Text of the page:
Academic team: Dr Lis Bates, Melanie-Jane Stoneman. (from Liverpool John Moore's University): Michelle McManus and (from Manchester Metropolitan University): Khatidja Chandler, Debbie Thackray, Gayatri Nambiar-Greenwood, Margaret Struthers.
Policing partners: N/A
DASC (Domestic Abuse Safeguarding during Covid-19) is a UK- based research study, funded by the UKRI Rapid Response to Covid-19 research grants (ES/V015745/1). The study explores the impact of the Covid-19 pandemic on domestic abuse (DA) safeguarding arrangements at a strategic and practice level from both professional and survivor perspectives.
The overall aim of the study is to inform the development of national safeguarding policies and practices regarding domestic abuse (DA) in pandemics and other emergency situations. We know that at a global level domestic abuse has increased during the pandemic and that accessing support during lockdowns is difficult. This study focuses on safeguarding practices of agencies to better understand the identification of, and response to families experiencing domestic abuse. We know that this has changed during the pandemic, but there little is known about the impact of such changes.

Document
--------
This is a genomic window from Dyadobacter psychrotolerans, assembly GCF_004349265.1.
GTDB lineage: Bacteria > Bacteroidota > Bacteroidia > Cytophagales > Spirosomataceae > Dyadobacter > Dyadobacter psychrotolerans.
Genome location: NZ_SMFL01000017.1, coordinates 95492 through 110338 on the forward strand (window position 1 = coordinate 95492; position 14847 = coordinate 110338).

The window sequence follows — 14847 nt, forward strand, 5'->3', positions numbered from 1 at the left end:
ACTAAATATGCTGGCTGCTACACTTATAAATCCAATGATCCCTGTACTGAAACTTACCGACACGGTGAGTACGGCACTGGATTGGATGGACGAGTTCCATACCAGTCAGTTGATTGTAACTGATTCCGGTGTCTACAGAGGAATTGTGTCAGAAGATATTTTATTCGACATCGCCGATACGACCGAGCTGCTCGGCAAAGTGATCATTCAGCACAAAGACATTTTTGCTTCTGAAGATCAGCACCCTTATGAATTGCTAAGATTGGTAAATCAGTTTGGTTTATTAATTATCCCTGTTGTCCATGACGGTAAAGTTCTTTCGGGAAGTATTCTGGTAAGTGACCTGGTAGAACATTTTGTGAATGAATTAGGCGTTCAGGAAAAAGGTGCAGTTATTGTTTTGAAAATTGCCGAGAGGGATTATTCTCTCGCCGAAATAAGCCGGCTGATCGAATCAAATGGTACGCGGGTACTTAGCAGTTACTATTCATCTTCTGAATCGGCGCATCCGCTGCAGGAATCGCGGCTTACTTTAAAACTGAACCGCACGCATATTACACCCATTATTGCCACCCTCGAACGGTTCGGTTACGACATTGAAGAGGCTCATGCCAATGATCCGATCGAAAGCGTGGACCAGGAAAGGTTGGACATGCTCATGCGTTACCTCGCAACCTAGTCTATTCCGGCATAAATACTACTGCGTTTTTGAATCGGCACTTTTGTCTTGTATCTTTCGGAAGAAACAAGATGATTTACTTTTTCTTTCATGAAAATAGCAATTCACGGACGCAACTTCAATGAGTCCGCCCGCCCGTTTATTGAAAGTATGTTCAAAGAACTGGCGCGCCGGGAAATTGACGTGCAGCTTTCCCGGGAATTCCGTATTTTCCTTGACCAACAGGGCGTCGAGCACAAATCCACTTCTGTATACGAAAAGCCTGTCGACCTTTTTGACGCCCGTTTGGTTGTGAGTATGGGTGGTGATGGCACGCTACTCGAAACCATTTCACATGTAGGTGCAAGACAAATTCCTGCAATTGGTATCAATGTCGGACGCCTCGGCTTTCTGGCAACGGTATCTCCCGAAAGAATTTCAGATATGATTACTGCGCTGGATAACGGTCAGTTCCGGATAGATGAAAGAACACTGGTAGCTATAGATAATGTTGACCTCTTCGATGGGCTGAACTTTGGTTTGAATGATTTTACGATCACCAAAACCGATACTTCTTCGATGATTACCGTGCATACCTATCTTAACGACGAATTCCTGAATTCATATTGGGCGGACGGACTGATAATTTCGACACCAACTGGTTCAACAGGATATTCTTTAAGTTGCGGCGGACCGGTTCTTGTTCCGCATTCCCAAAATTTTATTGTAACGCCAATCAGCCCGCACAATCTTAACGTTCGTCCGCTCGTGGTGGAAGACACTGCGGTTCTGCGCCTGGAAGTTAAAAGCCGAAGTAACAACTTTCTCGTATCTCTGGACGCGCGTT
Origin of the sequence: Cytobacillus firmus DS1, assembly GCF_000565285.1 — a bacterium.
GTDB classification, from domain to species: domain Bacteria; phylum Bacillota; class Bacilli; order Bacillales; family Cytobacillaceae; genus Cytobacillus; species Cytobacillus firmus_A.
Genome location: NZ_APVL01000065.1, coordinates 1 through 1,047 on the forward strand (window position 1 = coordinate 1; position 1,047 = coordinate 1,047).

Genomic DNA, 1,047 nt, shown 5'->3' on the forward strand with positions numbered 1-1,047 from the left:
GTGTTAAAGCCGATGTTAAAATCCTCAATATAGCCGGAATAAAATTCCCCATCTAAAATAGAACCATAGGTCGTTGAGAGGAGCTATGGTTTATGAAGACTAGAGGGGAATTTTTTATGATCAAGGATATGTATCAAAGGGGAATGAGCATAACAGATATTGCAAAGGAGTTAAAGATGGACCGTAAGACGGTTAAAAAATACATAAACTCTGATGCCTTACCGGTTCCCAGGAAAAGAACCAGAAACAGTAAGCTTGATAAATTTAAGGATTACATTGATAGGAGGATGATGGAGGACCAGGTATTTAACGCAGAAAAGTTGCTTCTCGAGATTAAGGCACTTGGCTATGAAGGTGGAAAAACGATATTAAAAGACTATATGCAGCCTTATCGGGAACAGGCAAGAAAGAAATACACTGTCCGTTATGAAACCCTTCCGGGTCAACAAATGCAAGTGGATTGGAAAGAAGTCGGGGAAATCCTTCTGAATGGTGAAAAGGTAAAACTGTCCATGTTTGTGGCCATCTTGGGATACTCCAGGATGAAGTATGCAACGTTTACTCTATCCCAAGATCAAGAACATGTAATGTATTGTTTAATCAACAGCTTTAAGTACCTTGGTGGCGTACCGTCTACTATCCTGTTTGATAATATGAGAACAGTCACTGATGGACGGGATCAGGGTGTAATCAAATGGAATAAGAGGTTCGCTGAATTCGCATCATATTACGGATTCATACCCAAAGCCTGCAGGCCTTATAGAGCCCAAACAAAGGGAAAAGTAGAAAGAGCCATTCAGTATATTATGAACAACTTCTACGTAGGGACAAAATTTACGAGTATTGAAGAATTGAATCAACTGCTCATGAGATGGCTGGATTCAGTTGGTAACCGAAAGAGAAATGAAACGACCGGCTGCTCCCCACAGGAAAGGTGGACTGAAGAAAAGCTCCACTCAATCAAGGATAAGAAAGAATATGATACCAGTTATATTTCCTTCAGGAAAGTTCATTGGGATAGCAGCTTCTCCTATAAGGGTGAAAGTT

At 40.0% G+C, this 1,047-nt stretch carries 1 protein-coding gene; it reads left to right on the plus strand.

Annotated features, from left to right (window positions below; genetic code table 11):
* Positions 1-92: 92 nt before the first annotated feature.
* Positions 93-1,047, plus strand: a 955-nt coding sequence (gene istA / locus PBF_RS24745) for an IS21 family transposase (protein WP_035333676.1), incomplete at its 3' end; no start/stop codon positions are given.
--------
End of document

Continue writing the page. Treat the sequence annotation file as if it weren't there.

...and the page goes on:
The project team is led by Professor Khatidja Chantler at Manchester Metropolitan University and CPRL (led by Dr Lis Bates) is a Co-investigator working on analysis of police data comparing pre-pandemic and during-pandemic policing responses to domestic abuse.
The study runs until May 2022 and further information, including findings and forthcoming events, can be found here: https://domesticabuse-safeguarding-covid19.co.uk/. The final project conference will take place online on 1 March 2022 - register for a place at: https://www.eventbrite.com/e/domestic-abuse-safeguarding-during-covid-19-challenges-and-opportunities-tickets-244385281957